As it should, and as we should, but aren’t. And look at one of those who is (in bold):
With reason to hope that the ruptured oil well in the Gulf of Mexico is being brought under control, it’s time to start thinking into the future. The Obama Administration is sticking by its ruinous deepwater drilling moratorium, when it would be better to take a hint from the rest of the world’s oil-producers. Their response to the Gulf disaster? Learn from it, and drill on.
Norway, run by the very model of modern environmentalists, announced a deep-water drilling halt until the spill is done. However, its ban applies only to new drilling, unlike the Obama Administration’s total ban.
Norway also announced it’s moving ahead with a deep water push into the Barents and Norwegian Seas, putting up 94 new blocks for drilling leases. Minister of Petroleum and Energy Terje Riis-Johansen made clear he views the stoppage as temporary.
Brazil is accelerating its drilling pace, announcing it would spend some $200 billion the next five years to tap newly discovered offshore reserves at depths to 23,000 feet. State-controlled Petrobras, the world’s biggest deep water producer, recently struck oil three miles under Brazil’s sea—a reserve that could yield 380 million barrels of oil and natural gas.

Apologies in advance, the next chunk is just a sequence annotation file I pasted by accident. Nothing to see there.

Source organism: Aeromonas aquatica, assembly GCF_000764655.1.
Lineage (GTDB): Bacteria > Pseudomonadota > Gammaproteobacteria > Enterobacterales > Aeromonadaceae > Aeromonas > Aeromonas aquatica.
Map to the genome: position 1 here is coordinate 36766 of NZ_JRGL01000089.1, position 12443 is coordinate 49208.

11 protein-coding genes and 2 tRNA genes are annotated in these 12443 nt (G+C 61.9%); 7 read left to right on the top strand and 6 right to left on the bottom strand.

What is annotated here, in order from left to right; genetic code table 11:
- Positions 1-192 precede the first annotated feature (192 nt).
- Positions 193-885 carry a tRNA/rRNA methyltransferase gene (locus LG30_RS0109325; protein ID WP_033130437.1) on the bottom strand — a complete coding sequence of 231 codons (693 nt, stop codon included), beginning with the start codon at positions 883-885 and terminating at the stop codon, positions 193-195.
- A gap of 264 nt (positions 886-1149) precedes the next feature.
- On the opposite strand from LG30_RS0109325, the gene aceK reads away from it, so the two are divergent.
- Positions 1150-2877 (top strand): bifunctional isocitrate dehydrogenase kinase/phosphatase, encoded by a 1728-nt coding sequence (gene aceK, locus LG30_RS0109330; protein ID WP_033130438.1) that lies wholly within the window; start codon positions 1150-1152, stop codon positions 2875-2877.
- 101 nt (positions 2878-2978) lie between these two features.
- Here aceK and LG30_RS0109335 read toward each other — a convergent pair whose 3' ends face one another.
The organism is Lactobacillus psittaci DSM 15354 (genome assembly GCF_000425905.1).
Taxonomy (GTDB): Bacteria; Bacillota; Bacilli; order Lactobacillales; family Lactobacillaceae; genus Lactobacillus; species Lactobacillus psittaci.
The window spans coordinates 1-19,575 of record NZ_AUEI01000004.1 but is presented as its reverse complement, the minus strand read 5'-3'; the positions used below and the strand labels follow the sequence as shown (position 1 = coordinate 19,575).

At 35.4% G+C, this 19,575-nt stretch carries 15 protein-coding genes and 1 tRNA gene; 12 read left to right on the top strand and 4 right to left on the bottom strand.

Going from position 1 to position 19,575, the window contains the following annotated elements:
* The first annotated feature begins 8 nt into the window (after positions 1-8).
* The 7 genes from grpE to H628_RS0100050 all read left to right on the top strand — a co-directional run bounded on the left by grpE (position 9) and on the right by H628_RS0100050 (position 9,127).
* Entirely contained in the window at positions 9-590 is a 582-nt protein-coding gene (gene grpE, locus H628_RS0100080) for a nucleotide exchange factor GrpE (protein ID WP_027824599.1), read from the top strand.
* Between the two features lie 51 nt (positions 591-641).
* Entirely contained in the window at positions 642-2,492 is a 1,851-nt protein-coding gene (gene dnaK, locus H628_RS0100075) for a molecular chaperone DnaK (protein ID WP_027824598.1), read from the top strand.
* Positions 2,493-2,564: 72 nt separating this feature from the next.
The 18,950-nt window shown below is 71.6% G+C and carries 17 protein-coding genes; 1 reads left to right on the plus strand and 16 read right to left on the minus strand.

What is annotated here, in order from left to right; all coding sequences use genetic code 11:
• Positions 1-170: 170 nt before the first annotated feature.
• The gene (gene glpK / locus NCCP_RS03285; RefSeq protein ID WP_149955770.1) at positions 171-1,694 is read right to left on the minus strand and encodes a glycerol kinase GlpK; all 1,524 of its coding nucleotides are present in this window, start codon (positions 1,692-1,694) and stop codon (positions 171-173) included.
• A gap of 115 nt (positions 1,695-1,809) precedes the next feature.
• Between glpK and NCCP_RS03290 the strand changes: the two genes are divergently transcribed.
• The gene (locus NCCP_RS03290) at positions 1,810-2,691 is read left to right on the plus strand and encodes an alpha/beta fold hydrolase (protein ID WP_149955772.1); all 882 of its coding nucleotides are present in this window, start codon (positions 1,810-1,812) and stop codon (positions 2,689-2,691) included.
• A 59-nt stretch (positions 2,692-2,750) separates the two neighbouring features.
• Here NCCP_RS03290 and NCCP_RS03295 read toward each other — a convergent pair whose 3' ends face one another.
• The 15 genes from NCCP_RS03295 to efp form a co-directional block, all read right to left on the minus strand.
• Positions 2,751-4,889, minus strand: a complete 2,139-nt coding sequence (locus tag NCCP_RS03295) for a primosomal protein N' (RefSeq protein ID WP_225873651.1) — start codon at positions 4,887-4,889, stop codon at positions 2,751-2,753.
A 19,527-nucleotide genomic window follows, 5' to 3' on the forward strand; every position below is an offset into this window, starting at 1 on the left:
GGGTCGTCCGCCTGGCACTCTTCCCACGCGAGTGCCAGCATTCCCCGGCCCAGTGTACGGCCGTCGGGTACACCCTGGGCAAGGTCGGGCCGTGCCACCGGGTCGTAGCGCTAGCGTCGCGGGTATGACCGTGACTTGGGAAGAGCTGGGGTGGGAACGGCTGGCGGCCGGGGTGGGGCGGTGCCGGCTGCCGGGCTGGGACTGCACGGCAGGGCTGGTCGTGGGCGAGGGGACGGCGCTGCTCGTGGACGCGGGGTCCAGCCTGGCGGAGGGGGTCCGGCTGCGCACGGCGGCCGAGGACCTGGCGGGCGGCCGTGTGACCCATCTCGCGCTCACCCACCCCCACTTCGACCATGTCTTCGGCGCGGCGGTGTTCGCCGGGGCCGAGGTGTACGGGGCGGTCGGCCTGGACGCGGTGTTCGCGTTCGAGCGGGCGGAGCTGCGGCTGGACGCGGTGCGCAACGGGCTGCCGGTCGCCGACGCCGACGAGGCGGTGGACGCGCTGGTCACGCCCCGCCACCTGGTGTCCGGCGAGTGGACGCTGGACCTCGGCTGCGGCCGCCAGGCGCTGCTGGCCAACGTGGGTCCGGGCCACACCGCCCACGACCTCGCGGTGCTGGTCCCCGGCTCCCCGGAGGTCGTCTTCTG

Australian Resources Minister Martin Ferguson has offered 31 new leases off his country’s coast that allow for wells at twice the depth of the BP Macondo. As recently as 2000, Australia was self-sufficient in oil and gas but its import costs are rising. The new leases reverse that trend.
“There is no intention by the government to scale back the development of the oil and gas industry in Australia,” Mr. Ferguson said. “It is important in terms of the nation’s energy security, jobs and the overall economy.” Maybe he’d consider a position at Interior?
… Many of these countries even hope to benefit from America’s politically motivated moratorium by bidding for deep water rigs now working in the Gulf. Brazil’s Petrobras is looking far and wide for deep water drilling rigs, with a goal of 60 by 2017, and it’s looking to sign long-term contracts with owners of rigs now idled in the Gulf.
Did you know who is a major investor to the tune of hundreds of millions of dollars in Petrobas? Imagine that. This has all the telltale signs of being a major poltiical payoff.